Exploring Light & Particles in Water

In summary, the brightness of illuminated particles in water changes depending on the angle at which it is viewed due to the straight line nature of light and the fact that light can only be seen when it is either directly reaching the observer or being reflected off another object. However, when the experiment involves smoke particles instead of water and particles, the scattering of light is dependent on the size of the particles, with smoke particles being slightly bigger and causing less color effects. Additionally, it is noted that there should not be much scattering from salt in water due to the dissolving nature of salt.
  • #1
An Architect
2
0
light and particles in water

I'm an architecture student with a very basic knowledge of phyics! My project involves shining a beam of light through water that contains particles (in this case salt). What I want to know is why the brightness of the illuminated particles changes when you look at it from different angles i.e. the beam almost disappears when you stand perpendicular to it and the intensity increases as you walk through a 90 degree angle to stand parallel to the beams of light (caught in the headlights!). Obviously, when you stand facing the beam of light its at its brightest, but why is is it that you don't see the reflection of light off the salt when standing perpendicular to the beam direction?
 
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  • #2
uh ? Its optics!

When you stand in front of a headlight, the intensity is more because the light rays are coming from the headlight straight to your eyes. In the other case, they aren't.
 
  • #3
2 simple rules
Light travels in straight lines
You can only see light which ends up in your eye!

So you can only see light which either goes directly form the source to you or is reflected from another object.
In the case of the fog tank - you can see the brightest light looking straight through the tank toward the light source.
As you go to the side you see light which has been only slightly deflected by hitting a few particles, then at 90deg you onlysee light which happens to have bounced off particles at exactly 90deg. Finally as you go round the back it brightens again because you see light which has bounced back from any particle in the fog.

It's all a question of probabilities and the number of available paths - it's a bit like the path of a ball in a pinball machine.
 
  • #4
equivalent set up but with smoke

ok, I understand.

I've set up a similar experiment projecting a beam of light through smoke (rather than particles and water) but in this case you can see the beam of light reflected off the smoke particles from whichever angle you view it. How come there's a difference?
 
  • #5
The scattering depends on the size of particles.
For paticles roughly the size of a wavelenght of light raleigh scattering (http://en.wikipedia.org/wiki/Rayleigh_scattering) is th emost important, this is about the size of dust in the air. Smoke particles are a little bigger so you don't get the colour effects - they scatter all wavelengths similairly.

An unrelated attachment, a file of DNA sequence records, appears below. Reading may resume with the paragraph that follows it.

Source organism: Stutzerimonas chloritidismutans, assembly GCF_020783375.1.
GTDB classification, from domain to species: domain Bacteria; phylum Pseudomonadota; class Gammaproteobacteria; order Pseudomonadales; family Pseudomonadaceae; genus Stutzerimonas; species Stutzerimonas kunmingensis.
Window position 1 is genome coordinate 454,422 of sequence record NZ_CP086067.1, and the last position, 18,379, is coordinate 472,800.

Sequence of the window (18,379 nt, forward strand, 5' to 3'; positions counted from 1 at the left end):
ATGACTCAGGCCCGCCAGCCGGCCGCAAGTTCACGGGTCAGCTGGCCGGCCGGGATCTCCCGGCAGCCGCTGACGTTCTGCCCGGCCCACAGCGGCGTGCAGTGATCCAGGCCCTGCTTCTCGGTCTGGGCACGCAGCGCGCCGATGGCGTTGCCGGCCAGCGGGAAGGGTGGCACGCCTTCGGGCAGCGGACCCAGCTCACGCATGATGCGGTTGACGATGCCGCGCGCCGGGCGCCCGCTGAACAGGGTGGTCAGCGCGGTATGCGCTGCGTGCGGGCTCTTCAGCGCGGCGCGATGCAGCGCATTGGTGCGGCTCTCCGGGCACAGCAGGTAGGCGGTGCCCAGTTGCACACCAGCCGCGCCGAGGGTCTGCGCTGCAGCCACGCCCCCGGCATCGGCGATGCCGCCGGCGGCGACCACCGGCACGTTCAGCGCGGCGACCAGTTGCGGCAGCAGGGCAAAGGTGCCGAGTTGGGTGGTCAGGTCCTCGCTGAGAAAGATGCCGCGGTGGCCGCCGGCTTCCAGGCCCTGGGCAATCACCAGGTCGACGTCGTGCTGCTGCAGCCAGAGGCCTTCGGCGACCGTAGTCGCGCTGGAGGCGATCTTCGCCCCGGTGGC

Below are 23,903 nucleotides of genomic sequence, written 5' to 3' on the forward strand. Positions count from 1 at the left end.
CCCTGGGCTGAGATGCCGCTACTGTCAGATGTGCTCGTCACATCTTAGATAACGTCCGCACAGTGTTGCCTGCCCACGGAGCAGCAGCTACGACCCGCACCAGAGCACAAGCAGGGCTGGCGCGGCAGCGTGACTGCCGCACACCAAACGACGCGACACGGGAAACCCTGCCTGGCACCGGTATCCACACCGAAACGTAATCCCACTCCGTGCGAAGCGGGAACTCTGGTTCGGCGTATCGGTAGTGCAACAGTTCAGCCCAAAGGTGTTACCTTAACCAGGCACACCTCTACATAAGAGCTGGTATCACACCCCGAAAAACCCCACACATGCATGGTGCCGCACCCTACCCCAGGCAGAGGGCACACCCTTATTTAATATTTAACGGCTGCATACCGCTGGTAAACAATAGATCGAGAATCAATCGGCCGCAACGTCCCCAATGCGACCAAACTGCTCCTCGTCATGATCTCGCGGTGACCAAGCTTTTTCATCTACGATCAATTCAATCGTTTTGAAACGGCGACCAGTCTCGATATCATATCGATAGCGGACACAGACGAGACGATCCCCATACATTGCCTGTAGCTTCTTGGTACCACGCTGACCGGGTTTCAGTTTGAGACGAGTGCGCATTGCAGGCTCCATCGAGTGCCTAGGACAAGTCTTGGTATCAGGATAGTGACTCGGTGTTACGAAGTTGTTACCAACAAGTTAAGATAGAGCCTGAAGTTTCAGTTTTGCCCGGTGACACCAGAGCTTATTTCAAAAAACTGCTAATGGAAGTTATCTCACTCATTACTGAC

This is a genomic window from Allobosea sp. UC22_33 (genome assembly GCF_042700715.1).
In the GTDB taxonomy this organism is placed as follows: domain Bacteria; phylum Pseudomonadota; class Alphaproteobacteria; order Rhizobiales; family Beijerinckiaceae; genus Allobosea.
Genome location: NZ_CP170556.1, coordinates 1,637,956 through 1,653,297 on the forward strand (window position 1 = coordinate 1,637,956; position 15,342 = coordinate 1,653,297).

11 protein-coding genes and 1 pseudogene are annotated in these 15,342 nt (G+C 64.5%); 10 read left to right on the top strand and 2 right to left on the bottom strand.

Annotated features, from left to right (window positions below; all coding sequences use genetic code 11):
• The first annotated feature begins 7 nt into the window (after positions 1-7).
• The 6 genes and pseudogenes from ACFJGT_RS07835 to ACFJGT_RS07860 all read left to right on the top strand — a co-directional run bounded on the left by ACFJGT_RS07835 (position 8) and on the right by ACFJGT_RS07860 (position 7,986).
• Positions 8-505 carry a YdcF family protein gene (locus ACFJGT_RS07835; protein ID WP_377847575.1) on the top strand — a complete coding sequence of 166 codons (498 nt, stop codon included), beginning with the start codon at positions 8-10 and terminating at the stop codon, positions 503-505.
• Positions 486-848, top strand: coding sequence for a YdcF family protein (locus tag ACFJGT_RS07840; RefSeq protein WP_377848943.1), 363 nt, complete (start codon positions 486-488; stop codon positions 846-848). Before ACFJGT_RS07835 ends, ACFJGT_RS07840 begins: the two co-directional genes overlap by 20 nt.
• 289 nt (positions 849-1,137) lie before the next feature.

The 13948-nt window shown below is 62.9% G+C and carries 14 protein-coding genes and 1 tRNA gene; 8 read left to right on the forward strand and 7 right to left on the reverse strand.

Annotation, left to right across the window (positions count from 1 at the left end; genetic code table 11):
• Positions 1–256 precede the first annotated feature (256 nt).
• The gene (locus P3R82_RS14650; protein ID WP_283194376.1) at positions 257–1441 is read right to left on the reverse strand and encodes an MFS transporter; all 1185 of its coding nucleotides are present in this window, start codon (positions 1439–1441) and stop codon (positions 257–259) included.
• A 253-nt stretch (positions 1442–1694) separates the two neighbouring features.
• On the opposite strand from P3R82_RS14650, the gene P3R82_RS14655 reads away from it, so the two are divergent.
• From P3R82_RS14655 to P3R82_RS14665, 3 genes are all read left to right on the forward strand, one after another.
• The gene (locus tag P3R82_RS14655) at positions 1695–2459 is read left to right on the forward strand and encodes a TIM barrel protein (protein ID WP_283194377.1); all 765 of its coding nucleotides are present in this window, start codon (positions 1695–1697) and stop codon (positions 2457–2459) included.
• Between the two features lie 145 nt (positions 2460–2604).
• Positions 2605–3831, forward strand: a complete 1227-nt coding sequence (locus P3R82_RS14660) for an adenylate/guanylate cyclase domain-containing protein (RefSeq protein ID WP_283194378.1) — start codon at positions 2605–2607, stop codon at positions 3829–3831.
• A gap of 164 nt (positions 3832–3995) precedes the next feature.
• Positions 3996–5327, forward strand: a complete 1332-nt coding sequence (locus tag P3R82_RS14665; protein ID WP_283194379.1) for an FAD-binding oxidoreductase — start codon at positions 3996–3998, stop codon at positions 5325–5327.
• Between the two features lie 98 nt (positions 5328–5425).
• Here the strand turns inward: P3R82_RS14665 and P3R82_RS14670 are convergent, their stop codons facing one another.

Re-reading your original post, you sholuldn't get much scattering from salt in water - it dissolves so there shouldn't be any particles to scatter from?
 

Related to Exploring Light & Particles in Water

What is the importance of exploring light and particles in water?

Exploring light and particles in water is important because it helps us understand how light behaves and interacts with matter in aquatic environments. This knowledge is crucial for various fields such as oceanography, climate science, and marine biology.

How does light travel through water?

Light travels differently through water compared to air. In water, light is quickly scattered and absorbed due to the presence of particles and dissolved substances. This results in reduced visibility and changes in the color and intensity of light as it travels deeper into the water.

What are some techniques used to explore light and particles in water?

Some common techniques used to explore light and particles in water include spectrophotometry, fluorometry, and laser diffraction. These methods allow scientists to measure the amount of light absorption, scattering, and fluorescence in water samples, providing valuable information about the properties of particles and dissolved substances in the water.

How do particles affect the behavior of light in water?

Particles in water can significantly impact the behavior of light. The size, shape, and composition of particles can affect the way light is scattered, absorbed, and transmitted. For example, larger particles tend to scatter light more, while smaller particles tend to absorb more light, leading to changes in the color and clarity of water.

What is the role of light and particles in the marine ecosystem?

Light and particles play a crucial role in the marine ecosystem. Light is essential for photosynthesis, which is the process by which plants and algae produce energy. Particles in the water can also serve as food sources for various organisms, and they can help regulate temperature and nutrient levels in the water. Understanding the behavior of light and particles in water is crucial for studying and protecting marine life.

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